There was a lot of brainstorming. In my first pass, I got pretty close to Michael Swanwick’s story pretty close, and we found it to be a very long one. And, secondly, we wanted to push some of the elements a little further to capture what the essence of the story was, rather than a literal translation. So, in later steps, I would go into the draft bay, close the door and just draw; put on music and just draw whatever feeling I got from the story, from the script, and put that into storyboards. There were a lot of crazy ideas, like giant astronauts walking around. And those ideas have finally diminished, and you see some of it in the hallucinatory sequences.
But, for me, I really wanted to capture this underwater feeling. Because, for me, growing up in Australia, I used to swim, and I was always amazed at how much life was underwater and how you were in another world and how you have a surface layer to the world and then underground. table. And this whole story, to me, was about how things aren’t all the way you see them on the surface. It could be a desert moon, but below, there is a prosperous life.
Do you remember any ideas that were a little too weird to make it the final product?
There were some technological limitations. At one point, I imagined that Martha was completely melting, her body was just melting in this psychedelic way. And she kept walking while bits of balls fell, floating out of her body. And that turned out to be very difficult to do. But we also felt that, creatively, we had probably strayed a bit from the story.
You worked with Polygon on that. Were there any particular challenges in translating the Moebius style into 3D?
So Polygon Pictures in Japan, they are amazing. And I give them incredible amounts of praise for all their hard work. But they come from an anime background, and so, bringing in this completely different style that is very French, we actually had to work with a few French artists to do some concept art to begin with, just to somehow prove the difference in sensitivity. . From a creative point of view, there was such training for the studio team in this new look, which really meant going back to the basics of art, which was really fun because I used to do substitute teaching. So that was a little fun for me.
And then, on the technology side, that was also very difficult. I believe that Polygon had to create a whole bunch of new tools in their software and reset their pipeline in many ways to accommodate this project. To go back a bit, I first presented this project in the summer of 2019 with the idea that this piece would be part of the second volume. But due to the pandemic, and also due to the technological difficulty of this piece, it was pushed to volume three. And so, there was a lot going on and on about things like where each line should be on Martha’s face, and the line weight of everything, because it’s very easy when you have so many lines across the background and on the character to lose. focus or to make the images very busy. And then integrate the character with the environment.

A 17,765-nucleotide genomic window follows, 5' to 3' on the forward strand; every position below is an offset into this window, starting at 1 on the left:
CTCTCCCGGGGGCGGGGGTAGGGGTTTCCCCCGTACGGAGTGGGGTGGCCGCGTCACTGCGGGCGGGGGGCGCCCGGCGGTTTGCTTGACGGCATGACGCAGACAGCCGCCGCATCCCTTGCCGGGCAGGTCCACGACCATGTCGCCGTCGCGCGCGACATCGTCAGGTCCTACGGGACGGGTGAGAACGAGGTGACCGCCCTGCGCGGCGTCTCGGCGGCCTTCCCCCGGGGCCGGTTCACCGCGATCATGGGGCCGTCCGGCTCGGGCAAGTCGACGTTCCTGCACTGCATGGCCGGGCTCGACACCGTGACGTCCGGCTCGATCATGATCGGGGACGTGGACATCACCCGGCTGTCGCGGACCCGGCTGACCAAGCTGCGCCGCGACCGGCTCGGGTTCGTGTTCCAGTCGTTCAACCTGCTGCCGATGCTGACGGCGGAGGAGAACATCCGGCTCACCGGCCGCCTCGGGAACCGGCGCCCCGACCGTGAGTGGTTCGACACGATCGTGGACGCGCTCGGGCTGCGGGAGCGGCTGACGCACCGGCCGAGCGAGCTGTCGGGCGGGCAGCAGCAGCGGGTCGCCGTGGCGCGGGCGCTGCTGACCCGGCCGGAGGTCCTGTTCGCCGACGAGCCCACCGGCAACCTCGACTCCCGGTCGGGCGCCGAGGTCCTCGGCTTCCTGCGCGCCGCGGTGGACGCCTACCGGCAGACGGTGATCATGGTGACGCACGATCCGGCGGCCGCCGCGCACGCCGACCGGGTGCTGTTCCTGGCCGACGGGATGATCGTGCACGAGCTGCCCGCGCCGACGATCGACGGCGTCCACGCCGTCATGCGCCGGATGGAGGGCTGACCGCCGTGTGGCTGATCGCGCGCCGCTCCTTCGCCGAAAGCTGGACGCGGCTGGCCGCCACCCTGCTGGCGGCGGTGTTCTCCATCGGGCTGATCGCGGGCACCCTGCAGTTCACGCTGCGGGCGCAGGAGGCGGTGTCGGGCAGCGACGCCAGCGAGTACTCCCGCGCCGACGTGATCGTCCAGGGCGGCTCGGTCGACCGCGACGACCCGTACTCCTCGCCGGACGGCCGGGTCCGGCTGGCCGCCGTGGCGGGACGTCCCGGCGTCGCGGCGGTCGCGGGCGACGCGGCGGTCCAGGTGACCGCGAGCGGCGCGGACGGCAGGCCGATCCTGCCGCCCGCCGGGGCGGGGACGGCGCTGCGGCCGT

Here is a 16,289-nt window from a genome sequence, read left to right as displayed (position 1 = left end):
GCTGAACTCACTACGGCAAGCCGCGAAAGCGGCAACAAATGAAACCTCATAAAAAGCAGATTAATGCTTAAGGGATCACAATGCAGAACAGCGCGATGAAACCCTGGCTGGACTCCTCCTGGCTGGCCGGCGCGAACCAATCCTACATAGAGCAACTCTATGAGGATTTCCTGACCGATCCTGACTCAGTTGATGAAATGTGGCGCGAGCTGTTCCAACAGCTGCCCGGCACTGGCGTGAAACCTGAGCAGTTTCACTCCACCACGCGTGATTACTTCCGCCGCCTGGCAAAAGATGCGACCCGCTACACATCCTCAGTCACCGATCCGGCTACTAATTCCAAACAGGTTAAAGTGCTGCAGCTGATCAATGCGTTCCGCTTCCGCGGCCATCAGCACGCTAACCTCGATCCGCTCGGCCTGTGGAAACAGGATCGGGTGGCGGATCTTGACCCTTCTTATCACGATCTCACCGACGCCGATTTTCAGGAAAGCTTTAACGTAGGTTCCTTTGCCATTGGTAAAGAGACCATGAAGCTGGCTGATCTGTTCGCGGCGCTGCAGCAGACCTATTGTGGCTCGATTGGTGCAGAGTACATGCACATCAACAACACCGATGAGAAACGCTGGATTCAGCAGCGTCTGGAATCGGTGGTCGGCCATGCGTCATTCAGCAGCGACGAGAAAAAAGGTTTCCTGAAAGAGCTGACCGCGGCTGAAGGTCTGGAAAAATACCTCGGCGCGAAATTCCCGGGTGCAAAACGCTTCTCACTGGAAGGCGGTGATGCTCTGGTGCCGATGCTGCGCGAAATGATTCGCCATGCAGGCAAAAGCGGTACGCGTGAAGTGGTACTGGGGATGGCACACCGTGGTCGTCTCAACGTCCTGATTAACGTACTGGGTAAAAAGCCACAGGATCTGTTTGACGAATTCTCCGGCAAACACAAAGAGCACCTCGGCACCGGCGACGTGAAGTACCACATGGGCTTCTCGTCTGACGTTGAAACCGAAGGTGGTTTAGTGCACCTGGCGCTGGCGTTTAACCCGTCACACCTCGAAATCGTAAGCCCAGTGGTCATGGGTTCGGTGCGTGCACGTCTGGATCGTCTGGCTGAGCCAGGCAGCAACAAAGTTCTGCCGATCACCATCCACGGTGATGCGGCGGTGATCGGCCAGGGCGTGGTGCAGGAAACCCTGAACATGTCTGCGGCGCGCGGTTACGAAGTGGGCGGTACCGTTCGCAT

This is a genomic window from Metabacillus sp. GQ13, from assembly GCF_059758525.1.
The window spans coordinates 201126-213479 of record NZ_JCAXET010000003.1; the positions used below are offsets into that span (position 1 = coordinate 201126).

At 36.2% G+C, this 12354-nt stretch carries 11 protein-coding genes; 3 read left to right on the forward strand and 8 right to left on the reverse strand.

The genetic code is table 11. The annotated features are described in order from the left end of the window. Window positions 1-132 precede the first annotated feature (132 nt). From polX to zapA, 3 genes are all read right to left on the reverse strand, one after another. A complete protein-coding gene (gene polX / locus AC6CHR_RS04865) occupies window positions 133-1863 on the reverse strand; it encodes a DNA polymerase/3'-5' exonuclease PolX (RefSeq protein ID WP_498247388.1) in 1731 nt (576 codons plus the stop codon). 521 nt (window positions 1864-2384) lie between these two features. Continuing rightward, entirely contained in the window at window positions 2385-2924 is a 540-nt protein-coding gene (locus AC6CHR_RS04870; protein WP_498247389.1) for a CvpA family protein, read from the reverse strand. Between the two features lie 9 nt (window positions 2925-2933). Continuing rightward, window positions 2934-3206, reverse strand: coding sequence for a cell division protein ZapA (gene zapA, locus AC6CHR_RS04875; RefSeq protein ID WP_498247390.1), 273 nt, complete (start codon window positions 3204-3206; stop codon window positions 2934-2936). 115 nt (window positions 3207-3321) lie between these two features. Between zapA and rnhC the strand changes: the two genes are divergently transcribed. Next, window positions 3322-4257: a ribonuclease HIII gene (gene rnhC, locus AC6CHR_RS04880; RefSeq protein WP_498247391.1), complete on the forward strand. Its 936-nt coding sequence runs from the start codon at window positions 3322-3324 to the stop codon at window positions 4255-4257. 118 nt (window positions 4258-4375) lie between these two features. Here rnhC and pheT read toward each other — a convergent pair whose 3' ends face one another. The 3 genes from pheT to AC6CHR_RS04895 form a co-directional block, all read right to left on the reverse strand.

Color was also a great conversation for us. And I’m very proud of the color work that has been done on this piece. Solid sulfur is yellow, and when it is melted, it shines with such an iridescent blue color. And so, we used that as the template for our entire color script. And the whole journey of the story through color is this midday to night kind of color palette that I wanted to do because I wanted to show how, when you see it from a different perspective, you see it in a completely different way. What looks like a desert, sulfur moon, is actually full of life.
Besides ironing out those technical and artistic details, were there any other ways that you used that extra time?
I had to go to Japan to work with the team at Polygon, but obviously no trips will take place. And the animators needed a reference to how an astronaut would move across a desert in space. So I went and put on a motorcycle helmet and motorcycle gear and got weight and straps and went out to Santa Monica beach and filmed myself dragging what would be the standard for a corpse on the beach and falling and making my own. basic stunt work, which was a lot of fun. But it was to show the weight of the body, how the body gets tired from dragging a heavy weight across a sandy surface. We also had conversations about gravity different on Io than on Earth. But we wanted to go with something that was believable. So we chose to go with something a little closer to the gravity of the Earth.
In both versions of the story, the ending is quite ambiguous and left to the reader or viewer. Do you have an opinion on what happened to Martha?
I chose to take the ending a little more than Michael did in his short story. In the short story, she jumps and flies, and that’s all we know. However, I wanted the satisfaction of seeing what’s under that lava and what’s under the surface – or suggesting it, at least. And so, we follow Martha as she descends into the depths. And, in my opinion, she’s merging with Io. The question I didn’t really focus on was whether she was merging with Io. But, more importantly, if she merges with Io, is she still Martha? I wanted to leave that to the public.